Translated from the Portuguese by Adria Frizzi
Without the thick glasses, my dead godfather looks like another man. He is another man. He was looking at me from behind his lenses, saying all those things about my mother, the day he gave me Canária. The sermon exuded offense and cruelty, slowly escaping his nostrils; he didn’t walk fast either, but with cautious little steps, the steps of a turtle. Since he was dead, and I was his godson, my father had no choice but to take me to town with him. There he is, sitting with his mouth open, listening to the many bells of Goiana tolling for his friend. When he’s distracted his mouth hangs open; his eyes never rest, though, they scrutinize everything with suspicion. Even though he isn’t speaking, his voice resonates in my ears. I hear his voice day and night, ceaselessly. It’s not for him, or for my godfather, it’s for the six women from Goiana, strange creatures unlike anything I’ve seen on the farm (two sitting on the bench, their faces resting in their hands, the third one standing, in the sun, tying her hair up, another staring into space, sitting on the sofa by herself with her arms resting over the back, and two plucking petals from carnations and scattering them on the corpse), it’s for them that I’d like to have six eyes. Aliçona, is she a woman? She wears a dress, sure, similar to these girls' skirts and blouses. But is she a woman? When she bathes in the river, naked, she looks like a gnarled trunk, gray and green, thick, covered with slime. Her hair is black. Even so, I see in her verdigris face, wide and creased with lines, ages that fill me with fear. These girls' aren’t frightening. Delicate skin, soft hands, white or print dresses, earrings, light shoes. How pretty they are! They could play with me, perhaps, roll in the leaves, sleep in my bed. This, which sounds like a chorus of cicadas, is the perfume of my six Goianians.
No one can see me here. Canária meekly yields to my caresses. With my eyes closed, I try to bite the blaze on her forehead. Thinking about the girls' perfume, I drown myself in her young mare's scent, still hot from the sun. The light becomes entangled in the branches, pleasure mounts, slowly creeping up my legs. My body transcends its limits merges with the shiny golden flanks, with the arch of the back, the raised head. The sun disappears earlier on these plains. The spongy light reflected by the clouds filters through the branches of the old orange trees beneath which the mare and I are hiding. Night has fallen and soon the first stars will appear through the leaves. Because of this, and also because of my long hair, which covers my ears (months pass before someone remembers to cut it), I can’t see my profile. Joaquim, far away, is felling a tree; I feel the ax blows, muffled, in my knees. One more day for Canária to mature, one more day before we take her to the horse waiting for her in some pasture, horse of cacti, mane of agave, tail of burrs.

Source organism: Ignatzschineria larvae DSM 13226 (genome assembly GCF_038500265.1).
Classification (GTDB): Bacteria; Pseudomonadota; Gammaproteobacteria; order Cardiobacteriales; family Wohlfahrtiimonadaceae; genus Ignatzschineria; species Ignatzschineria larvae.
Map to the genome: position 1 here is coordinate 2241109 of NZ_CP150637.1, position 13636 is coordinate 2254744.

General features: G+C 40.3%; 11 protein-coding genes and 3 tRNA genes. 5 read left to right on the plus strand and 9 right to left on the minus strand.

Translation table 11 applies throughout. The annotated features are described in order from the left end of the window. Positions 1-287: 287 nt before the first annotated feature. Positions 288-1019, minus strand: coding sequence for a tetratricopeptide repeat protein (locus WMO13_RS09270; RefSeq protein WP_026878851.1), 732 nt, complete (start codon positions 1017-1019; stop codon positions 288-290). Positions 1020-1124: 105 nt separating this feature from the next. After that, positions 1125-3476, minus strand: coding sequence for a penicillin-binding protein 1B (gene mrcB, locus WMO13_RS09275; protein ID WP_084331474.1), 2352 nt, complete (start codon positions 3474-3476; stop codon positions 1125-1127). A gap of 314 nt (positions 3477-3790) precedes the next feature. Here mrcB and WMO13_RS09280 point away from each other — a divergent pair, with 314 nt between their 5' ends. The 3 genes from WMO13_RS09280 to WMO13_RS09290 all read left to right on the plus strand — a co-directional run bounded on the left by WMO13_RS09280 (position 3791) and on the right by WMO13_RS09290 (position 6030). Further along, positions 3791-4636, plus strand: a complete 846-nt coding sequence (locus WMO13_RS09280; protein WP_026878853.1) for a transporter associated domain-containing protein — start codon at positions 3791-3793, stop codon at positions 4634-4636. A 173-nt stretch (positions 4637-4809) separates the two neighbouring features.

The copper lamp glowing on the milk wood table hewn by adz on which we eat. When we hunch over the blue enameled tin dishes, we always look as if we were crying: the table is low, almost as low as a bed. Our father sits at one end, opposite Joaquim. He’s the tallest and the whitest of us all. Hair almost completely black, falling over his forehead. The paralyzed left arm hasn’t diminished his energy. At his right sit Jerônimo and Domingos, both pushing forty and still single; at his left, in charge of cutting the old man's meat, when necessary, Balduíno. My father's head is turned towards me. He’s looking at me, an amused, sideways look. All his looks, even when he’s angry, seem amused. Joaquim, his hand reaching for the water jug, is also looking at me. Face the color of earth, bald head, bushy eyebrows and hairy ears. His skull gleams beneath the lamplight. Domingos mumbles, laughs for no reason. He brings the knife to his mouth, with a big piece of sun-dried meat on its tip. Jerônimo, forgetting the silverware, has raised both hands and is droning his usual accusations against me. He has a sour expression: I taste lemon on my tongue when he looks at me. Balduíno and I keep our heads down, hunched over the blue dishes. The shadows of those sitting at the sides of the table are larger than father's and Joaquim's, who are farther away from the lamp. The shadow of Jerônimo's hands on the blackened tiles across which bold white-bellied possums sometimes scurry, is almost invisible. I place my hands on my shoulders and sadly kiss my shaved head.
I feel the weight of the scythe in my hand. I’ve lit the tinplate lamp, to better judge the vigor and fire of the horse. On his legs, on his flanks and near his nostrils, the smoky light reveals the design of his veins. His dark hair, on the curves of his body, reflects the flame. He’s a horse of iron, covered with rust. First, turning his head, he examined me with his left eye, enlarged with excitement and unbearably bright. Then, reassured, he went back to his fresh hay. This body conceals in its belly the instrument of my humiliation. I test the edge of the scythe with my thumb. No one like Joaquim to sharpen steel, he could turn a knife handle into a razor. I lean over and stroke the horse between his legs. Little by little he begins to show his attributes, it’s as if he were opening his chest and exposing, defenselessly, the source of life, then I close my eyes, set my jaw and, with my entire hand, my vine-woven arms tenser than ever, I seize the streaked penis and cut it off with the scythe, in a single quick blow. The lord of mares and father of a hundred other horses, who was a sun in the pastures, comes undone in his gushing blood, his quarters harnessed, as if succumbing to the weight of a carriage, he who never knew the yoke in his life. The shiny black eyes turn dim, a gray film covers them, his head struggles to stay up, the way it used to, in the fields where for years he unfurled his strength like a red banner, but soon it collapses on the ground, lifeless and dishonored. The light of the lamp flickers. The lustrous reflections on the horse's skin die out, the veins disappear, his quivering hooves turn whiter. The foaming blood is black and sweet-smelling.